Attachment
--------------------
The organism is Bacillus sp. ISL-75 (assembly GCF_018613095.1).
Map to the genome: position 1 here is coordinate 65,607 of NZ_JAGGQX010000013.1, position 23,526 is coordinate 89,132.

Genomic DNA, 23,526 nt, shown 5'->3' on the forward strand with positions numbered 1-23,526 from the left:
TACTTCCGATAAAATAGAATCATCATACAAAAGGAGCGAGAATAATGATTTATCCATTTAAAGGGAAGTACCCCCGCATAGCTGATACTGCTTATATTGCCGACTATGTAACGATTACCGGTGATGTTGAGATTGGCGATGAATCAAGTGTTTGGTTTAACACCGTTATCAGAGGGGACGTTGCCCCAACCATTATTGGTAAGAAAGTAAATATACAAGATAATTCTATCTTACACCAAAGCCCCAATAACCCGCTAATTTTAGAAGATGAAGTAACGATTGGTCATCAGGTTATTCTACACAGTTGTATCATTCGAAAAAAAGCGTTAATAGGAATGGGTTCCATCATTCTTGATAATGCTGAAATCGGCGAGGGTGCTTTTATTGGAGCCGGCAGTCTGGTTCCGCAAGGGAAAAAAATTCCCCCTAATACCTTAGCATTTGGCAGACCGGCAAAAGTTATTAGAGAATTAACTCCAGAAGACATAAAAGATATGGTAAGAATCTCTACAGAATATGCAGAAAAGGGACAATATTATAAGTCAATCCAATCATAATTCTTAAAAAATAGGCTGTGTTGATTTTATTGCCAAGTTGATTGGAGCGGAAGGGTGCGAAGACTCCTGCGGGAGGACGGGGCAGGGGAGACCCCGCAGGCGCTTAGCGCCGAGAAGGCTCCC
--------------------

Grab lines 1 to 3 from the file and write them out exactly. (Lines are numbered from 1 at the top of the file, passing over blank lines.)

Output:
The organism is Bacillus sp. ISL-75 (assembly GCF_018613095.1).
Map to the genome: position 1 here is coordinate 65,607 of NZ_JAGGQX010000013.1, position 23,526 is coordinate 89,132.

Genomic DNA, 23,526 nt, shown 5'->3' on the forward strand with positions numbered 1-23,526 from the left: